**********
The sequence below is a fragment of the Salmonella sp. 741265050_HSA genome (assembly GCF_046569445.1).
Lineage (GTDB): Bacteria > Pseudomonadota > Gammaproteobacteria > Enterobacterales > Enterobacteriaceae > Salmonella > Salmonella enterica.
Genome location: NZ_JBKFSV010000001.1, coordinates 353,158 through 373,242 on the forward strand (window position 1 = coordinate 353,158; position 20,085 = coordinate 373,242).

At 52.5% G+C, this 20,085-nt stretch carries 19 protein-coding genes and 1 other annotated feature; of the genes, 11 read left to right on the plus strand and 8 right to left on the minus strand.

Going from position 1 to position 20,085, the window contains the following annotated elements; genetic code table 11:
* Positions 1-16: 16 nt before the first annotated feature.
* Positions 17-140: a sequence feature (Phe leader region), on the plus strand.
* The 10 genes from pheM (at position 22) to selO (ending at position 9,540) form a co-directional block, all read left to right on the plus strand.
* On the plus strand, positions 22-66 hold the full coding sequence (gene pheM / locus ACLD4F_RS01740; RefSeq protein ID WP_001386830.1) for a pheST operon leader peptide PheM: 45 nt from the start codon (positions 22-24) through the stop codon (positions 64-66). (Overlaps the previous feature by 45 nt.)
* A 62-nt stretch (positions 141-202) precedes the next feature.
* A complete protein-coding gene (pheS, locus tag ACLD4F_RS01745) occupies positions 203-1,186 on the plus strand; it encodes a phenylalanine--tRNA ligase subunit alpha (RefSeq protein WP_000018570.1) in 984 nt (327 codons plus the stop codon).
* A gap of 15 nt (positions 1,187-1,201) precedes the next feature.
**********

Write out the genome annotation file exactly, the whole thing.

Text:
The sequence below is a fragment of the Salmonella sp. 741265050_HSA genome (assembly GCF_046569445.1).
Lineage (GTDB): Bacteria > Pseudomonadota > Gammaproteobacteria > Enterobacterales > Enterobacteriaceae > Salmonella > Salmonella enterica.
Genome location: NZ_JBKFSV010000001.1, coordinates 353,158 through 373,242 on the forward strand (window position 1 = coordinate 353,158; position 20,085 = coordinate 373,242).

At 52.5% G+C, this 20,085-nt stretch carries 19 protein-coding genes and 1 other annotated feature; of the genes, 11 read left to right on the plus strand and 8 right to left on the minus strand.

Going from position 1 to position 20,085, the window contains the following annotated elements; genetic code table 11:
* Positions 1-16: 16 nt before the first annotated feature.
* Positions 17-140: a sequence feature (Phe leader region), on the plus strand.
* The 10 genes from pheM (at position 22) to selO (ending at position 9,540) form a co-directional block, all read left to right on the plus strand.
* On the plus strand, positions 22-66 hold the full coding sequence (gene pheM / locus ACLD4F_RS01740; RefSeq protein ID WP_001386830.1) for a pheST operon leader peptide PheM: 45 nt from the start codon (positions 22-24) through the stop codon (positions 64-66). (Overlaps the previous feature by 45 nt.)
* A 62-nt stretch (positions 141-202) precedes the next feature.
* A complete protein-coding gene (pheS, locus tag ACLD4F_RS01745) occupies positions 203-1,186 on the plus strand; it encodes a phenylalanine--tRNA ligase subunit alpha (RefSeq protein WP_000018570.1) in 984 nt (327 codons plus the stop codon).
* A gap of 15 nt (positions 1,187-1,201) precedes the next feature.